Tour Three. Global Connection

Plugging in

A middle school teacher in Tampere, Finland needed to tell his students that gym class at a nearby outdoor track was cancelled. The teacher sent the message to his students as an “SMS” (a wireless text message) that they
received on their känny (Finnish for cellular phones).

Tampere is one of the few places in the world where both students and teachers have cell phones, carry them to school, and communicate with them using the short messaging system.
In a sense, the story started much earlier. In the 1980’s, Finland decided to spend lots of money to educate worldclass engineers and doctors. When educated and competitive people were encouraged to learn, research, and
experiment, the results were remarkable. Everyday life changed forever.

Today, for example, Finns pay almost all of their bills on-line. They can use their cell phones to receive electronic bus or train tickets via SMS. And the Finns have even developed a robot that cooks for the elderly.
These advances have made Finland a favorite for the foreign press. Journalists have nicknamed Finland the Mobile Communications Laboratory, Mobile El Dorado, the Japan of the North and A Field of Experiments Where Anything Is Possible.

One obvious reason for Finland’s reputation as a technology innovator was Nokia, the world’s largest mobile phone manufacturer. Eager to try new technologies and proud of Nokia’s success, Finns rapidly adopted mobile
communications. In early 2001, more than 88 percent of Finnish households had at least one cellular phone. People of all ages, including preschoolers and senior citizens, use cellular phones.
Hong Kong, Taiwan, Austria and Italy may have as many cell phones per capita as Finland, but the lives of young people in other countries have not changed as significantly as the lives of Finnish youth. People in other countries may hear from their boyfriends or girlfriends, but they are unlikely to receive text messages from their teachers during school hours.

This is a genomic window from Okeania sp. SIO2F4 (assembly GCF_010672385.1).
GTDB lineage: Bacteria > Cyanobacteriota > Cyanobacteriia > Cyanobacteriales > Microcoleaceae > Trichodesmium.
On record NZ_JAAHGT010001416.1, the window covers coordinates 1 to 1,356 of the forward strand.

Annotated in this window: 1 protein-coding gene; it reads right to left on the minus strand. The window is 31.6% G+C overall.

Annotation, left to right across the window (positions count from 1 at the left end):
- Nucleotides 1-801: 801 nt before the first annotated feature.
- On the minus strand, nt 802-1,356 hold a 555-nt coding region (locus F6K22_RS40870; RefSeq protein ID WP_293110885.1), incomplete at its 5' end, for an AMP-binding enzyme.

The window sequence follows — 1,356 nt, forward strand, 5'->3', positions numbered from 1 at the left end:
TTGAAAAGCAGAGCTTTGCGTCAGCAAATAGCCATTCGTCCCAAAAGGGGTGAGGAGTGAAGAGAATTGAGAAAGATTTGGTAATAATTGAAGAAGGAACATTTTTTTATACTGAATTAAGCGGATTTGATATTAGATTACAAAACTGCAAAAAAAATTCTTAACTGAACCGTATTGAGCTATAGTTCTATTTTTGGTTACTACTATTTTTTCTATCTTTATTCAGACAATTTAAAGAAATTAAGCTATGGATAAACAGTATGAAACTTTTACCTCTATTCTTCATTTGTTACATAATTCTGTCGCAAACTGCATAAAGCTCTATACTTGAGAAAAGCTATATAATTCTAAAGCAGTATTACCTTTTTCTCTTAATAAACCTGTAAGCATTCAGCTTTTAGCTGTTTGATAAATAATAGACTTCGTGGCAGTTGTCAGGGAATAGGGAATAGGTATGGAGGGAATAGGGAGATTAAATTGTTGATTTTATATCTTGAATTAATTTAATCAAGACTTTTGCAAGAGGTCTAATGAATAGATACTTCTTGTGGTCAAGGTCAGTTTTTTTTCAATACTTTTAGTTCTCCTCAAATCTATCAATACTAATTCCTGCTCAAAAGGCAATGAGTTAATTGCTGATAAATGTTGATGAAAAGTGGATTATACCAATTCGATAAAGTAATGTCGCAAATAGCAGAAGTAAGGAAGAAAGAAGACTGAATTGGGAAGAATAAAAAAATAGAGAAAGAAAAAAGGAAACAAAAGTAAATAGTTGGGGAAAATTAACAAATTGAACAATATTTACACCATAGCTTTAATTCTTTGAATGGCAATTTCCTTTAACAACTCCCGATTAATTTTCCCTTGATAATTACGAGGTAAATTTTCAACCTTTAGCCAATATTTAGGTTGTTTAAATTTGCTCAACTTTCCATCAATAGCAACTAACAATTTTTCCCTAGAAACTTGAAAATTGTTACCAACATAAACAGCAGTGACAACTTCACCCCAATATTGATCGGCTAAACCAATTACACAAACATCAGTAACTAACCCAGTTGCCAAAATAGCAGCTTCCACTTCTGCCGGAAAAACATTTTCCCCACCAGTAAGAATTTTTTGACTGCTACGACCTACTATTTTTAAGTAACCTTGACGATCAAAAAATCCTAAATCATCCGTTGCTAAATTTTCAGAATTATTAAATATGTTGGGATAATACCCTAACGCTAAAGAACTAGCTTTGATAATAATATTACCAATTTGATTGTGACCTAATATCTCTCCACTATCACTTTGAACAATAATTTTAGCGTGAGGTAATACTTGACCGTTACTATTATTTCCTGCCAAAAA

Technological advances let people around the world learn from each other by exchanging information more easily.

High-tech companies hope to encourage good decision making and improve quality of life by giving people easier and better access to information.
The communications revolution has changed Finnish society and the way Finns feel about themselves.

Finnish teens often describe their cell phones as their alter egos or their “babies.” They “dress” their phones nicely in a variety of fun covers. They “play with” them when they play the games that are programmed into their phones. They take care of them by cleaning and “feeding” them — charging their batteries. In winter, they carry their handsets close to their hearts to keep them warm. Kids value their cellular phones even more if they contain interesting text messages or all their friends’ names and numbers, stored in memory. Lots of friends “packed” in the mobile phone reflect their owners’ popularity. While teachers may rarely communicate with their students by phone, parents often use phones to reach their children.
Cell phones act as bodyguards and babysitters; they allow parents to reach their children at all times. Curfews are frequently negotiated over the phone.

Finnish kids usually answer a cell phone call, “Missä sä oot?” (“Where are you?”). That is a good question since the person calling can be almost anywhere: tanning on the beach, working out at a gym, or standing in line at the corner store.

Cellular phone text messaging is far more popular among young Finns than e-mail. In the year 2000, Finland’s population of only 5.3 million exchanged nearly one billion short messages. Kids like being on the move. And many
Finnish families have given up their landline telephones altogether.


  1. Finns have
  • no gym classes
  • lots of cell phones
  • ugly nick names
  • few good engineers

2. Nokia was

  • a small household
  • a mobile phone company
  • a text message
  • Finnish for cell phone

3. The text says that Finnish teenagers prefer mobile communication to

  • e-mail
  • school
  • friends
  • hobbies

4. What do Finnish children sometimes consider a sign of popularity?

  • the number of phones they own
  • the number of faxes they receive
  • the number of e-mails they receive
  • the number of things they have stored in their cell phones